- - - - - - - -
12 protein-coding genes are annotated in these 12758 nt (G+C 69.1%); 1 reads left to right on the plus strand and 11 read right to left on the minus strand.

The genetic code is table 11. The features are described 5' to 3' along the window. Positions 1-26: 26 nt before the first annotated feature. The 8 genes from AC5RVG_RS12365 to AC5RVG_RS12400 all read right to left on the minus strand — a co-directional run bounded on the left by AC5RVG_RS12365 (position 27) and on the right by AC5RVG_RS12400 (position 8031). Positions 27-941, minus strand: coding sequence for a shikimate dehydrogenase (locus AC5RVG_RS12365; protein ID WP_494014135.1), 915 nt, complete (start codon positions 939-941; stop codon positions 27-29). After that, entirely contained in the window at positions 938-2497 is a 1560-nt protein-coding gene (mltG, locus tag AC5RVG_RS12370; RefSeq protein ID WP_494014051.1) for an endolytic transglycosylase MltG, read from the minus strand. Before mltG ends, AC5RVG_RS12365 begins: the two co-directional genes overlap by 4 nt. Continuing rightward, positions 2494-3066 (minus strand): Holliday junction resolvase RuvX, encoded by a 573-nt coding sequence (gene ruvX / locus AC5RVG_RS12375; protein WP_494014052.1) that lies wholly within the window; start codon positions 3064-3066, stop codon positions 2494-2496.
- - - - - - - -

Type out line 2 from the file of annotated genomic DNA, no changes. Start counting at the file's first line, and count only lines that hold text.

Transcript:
The genetic code is table 11. The features are described 5' to 3' along the window. Positions 1-26: 26 nt before the first annotated feature. The 8 genes from AC5RVG_RS12365 to AC5RVG_RS12400 all read right to left on the minus strand — a co-directional run bounded on the left by AC5RVG_RS12365 (position 27) and on the right by AC5RVG_RS12400 (position 8031). Positions 27-941, minus strand: coding sequence for a shikimate dehydrogenase (locus AC5RVG_RS12365; protein ID WP_494014135.1), 915 nt, complete (start codon positions 939-941; stop codon positions 27-29). After that, entirely contained in the window at positions 938-2497 is a 1560-nt protein-coding gene (mltG, locus tag AC5RVG_RS12370; RefSeq protein ID WP_494014051.1) for an endolytic transglycosylase MltG, read from the minus strand. Before mltG ends, AC5RVG_RS12365 begins: the two co-directional genes overlap by 4 nt. Continuing rightward, positions 2494-3066 (minus strand): Holliday junction resolvase RuvX, encoded by a 573-nt coding sequence (gene ruvX / locus AC5RVG_RS12375; protein WP_494014052.1) that lies wholly within the window; start codon positions 3064-3066, stop codon positions 2494-2496.